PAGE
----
The owners of West Cape Howe winery have swooped on the remaining vineyard assets of Great Southern's failed wine grape projects, after its three viticultural schemes were finally wound up yesterday.
Proving the adage that to make a small fortune from a vineyard you need to start with a big one, investors who ploughed about $48.5 million into the three tax schemes will receive about $1.5 million after accounting for the costs of winding up the troubled managed investment scheme (MIS).
In return, the investors will remove caveats and terminate their leases over the grapes and vines.
This will allow companies associated with directors of West Cape Howe, which already own the land on which the vines are planted (having bought it from Great Southern's liquidators) to be able to harvest and use the grapes.
The failed wine grape project was one of a number of such MIS plans under the broader umbrella of the Great Southern financial disaster.
It expanded its MIS business rapidly last decade, along with other groups such as Timbercorp, supported by a favourable tax regime for the sector.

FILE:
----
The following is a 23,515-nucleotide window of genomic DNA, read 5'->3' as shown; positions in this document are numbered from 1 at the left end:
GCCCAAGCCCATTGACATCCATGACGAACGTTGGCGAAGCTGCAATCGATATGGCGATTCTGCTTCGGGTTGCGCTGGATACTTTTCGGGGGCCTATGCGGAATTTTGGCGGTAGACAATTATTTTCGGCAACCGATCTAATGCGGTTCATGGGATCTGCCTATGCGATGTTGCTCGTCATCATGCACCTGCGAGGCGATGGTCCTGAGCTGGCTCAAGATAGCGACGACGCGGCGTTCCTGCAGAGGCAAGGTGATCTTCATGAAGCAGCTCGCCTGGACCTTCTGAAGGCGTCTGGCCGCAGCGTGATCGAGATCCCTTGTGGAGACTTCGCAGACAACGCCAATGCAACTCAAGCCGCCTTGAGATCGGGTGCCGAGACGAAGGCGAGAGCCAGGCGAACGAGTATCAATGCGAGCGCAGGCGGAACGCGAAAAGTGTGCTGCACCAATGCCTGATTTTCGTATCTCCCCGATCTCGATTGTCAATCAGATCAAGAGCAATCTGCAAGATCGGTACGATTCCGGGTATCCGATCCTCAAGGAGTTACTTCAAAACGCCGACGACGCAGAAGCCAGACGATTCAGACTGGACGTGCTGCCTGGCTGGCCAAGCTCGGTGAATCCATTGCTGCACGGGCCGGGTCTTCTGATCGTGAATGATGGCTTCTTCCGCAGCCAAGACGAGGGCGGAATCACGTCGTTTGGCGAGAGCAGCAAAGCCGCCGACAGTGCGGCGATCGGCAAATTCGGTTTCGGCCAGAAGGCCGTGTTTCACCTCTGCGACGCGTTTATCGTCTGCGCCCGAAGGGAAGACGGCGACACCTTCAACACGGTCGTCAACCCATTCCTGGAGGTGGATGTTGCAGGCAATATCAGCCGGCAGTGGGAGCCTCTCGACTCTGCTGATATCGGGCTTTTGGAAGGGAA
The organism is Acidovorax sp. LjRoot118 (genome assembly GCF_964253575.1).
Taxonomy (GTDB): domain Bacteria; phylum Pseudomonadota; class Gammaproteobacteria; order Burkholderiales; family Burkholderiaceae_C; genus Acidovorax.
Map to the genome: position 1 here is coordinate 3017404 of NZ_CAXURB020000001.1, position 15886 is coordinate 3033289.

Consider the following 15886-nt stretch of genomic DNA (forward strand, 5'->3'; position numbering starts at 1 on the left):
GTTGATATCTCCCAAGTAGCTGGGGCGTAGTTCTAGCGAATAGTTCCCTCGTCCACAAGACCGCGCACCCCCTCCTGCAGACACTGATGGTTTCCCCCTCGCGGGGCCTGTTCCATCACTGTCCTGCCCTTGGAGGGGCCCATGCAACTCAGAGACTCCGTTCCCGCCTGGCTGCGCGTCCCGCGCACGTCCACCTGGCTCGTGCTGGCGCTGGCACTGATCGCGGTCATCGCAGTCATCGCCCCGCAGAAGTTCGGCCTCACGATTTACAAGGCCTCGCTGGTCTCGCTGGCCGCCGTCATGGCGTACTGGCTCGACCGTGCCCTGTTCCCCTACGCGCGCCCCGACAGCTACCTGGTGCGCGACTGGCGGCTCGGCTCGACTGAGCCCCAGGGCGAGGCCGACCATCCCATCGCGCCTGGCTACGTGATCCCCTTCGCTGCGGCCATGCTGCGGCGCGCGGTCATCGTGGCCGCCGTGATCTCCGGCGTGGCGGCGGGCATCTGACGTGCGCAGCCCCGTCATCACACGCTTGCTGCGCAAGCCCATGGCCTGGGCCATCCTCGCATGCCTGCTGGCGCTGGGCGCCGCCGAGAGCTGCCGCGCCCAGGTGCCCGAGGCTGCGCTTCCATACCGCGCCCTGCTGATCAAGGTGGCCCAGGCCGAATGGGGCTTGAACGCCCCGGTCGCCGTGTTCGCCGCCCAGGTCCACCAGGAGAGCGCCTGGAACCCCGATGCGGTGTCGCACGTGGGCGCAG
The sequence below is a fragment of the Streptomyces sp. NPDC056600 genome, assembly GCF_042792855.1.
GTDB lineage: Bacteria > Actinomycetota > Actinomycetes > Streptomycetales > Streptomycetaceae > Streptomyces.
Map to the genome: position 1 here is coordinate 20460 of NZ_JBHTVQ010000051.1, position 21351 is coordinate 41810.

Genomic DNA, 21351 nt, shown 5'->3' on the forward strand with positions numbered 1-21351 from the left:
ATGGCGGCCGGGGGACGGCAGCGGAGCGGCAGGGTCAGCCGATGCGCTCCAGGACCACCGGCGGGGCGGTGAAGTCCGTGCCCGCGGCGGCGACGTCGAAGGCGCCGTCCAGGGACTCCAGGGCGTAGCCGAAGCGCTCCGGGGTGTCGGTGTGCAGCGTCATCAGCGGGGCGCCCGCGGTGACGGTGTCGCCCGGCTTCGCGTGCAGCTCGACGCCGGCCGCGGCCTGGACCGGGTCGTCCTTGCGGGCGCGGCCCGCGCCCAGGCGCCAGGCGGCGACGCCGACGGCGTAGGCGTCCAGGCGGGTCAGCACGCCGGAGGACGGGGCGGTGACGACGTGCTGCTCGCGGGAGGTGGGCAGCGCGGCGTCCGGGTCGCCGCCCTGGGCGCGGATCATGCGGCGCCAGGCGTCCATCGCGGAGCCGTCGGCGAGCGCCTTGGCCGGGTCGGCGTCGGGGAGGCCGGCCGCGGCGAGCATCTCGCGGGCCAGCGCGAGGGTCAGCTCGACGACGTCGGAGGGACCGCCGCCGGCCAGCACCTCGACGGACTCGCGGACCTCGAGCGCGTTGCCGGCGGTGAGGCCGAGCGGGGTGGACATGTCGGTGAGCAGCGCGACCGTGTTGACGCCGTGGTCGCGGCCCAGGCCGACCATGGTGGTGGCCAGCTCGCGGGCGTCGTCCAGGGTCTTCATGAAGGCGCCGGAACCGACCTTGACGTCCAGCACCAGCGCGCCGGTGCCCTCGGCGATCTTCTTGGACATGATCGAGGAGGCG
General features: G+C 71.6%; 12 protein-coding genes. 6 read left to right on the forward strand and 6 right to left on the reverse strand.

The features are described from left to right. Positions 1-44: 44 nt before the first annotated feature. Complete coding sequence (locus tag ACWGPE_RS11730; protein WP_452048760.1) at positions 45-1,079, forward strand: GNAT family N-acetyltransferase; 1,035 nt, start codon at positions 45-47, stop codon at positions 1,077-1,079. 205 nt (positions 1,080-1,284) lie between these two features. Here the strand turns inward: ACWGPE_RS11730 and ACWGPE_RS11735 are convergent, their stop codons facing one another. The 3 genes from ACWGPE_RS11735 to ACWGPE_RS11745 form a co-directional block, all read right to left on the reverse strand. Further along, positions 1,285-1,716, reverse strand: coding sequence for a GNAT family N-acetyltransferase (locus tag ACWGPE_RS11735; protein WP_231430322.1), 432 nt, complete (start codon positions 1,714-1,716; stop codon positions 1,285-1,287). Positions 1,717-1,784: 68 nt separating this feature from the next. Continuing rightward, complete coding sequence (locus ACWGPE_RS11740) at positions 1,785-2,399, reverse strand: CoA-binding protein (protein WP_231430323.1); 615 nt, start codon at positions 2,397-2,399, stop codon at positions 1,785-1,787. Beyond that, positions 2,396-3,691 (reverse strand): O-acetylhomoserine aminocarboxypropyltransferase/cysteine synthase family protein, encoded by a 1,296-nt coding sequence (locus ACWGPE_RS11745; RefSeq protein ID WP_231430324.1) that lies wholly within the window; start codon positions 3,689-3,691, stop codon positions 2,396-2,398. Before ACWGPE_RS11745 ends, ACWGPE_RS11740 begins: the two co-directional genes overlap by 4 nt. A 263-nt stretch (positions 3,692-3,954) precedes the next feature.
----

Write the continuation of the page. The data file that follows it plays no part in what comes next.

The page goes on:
But mismanagement, the global financial crisis, a wine glut and changes to federal regulations conspired to torpedo the schemes. Disgruntled investor Allan Thorburn, who tipped $45,000 into the venture, was at the wind-up vote yesterday in Fremantle.
Despite the collapse already spurring two federal parliamentary inquiries and separate court cases, Mr Thorburn said a more forensic investigation into the bungled scheme was needed to prevent a repeat, and rounded on the corporate regulator for its lack of action.
"The whole thing has been a fiasco," he said. "This is another example of Australian investors getting ripped off, and ASIC has done nothing - they are absolutely useless."
Mr Thorburn said there had been a "missed opportunity" to sell the wine assets to Chinese investors.
Primary Securities was called in to rescue the wine schemes from receivers in February 2010.
Managing director Rob Garton Smith said the return to investors, while small, was better than the complete loss they were facing.
He said criticism by investors of companies such as Trentvale and Quenby Viticultural Services, which are linked to the purchase of the Great Southern assets, and allied to West Cape Howe directors including Rob Quenby, was misplaced.
"Quenby (Viticultural Services) has been the main risk taker and run the vineyards at a loss on behalf of the growers for the past two years," Mr Garton Smith said. "Growers haven't been asked to cover the costs of running the vineyard like spraying and pruning."
Mr Quenby did not return calls yesterday.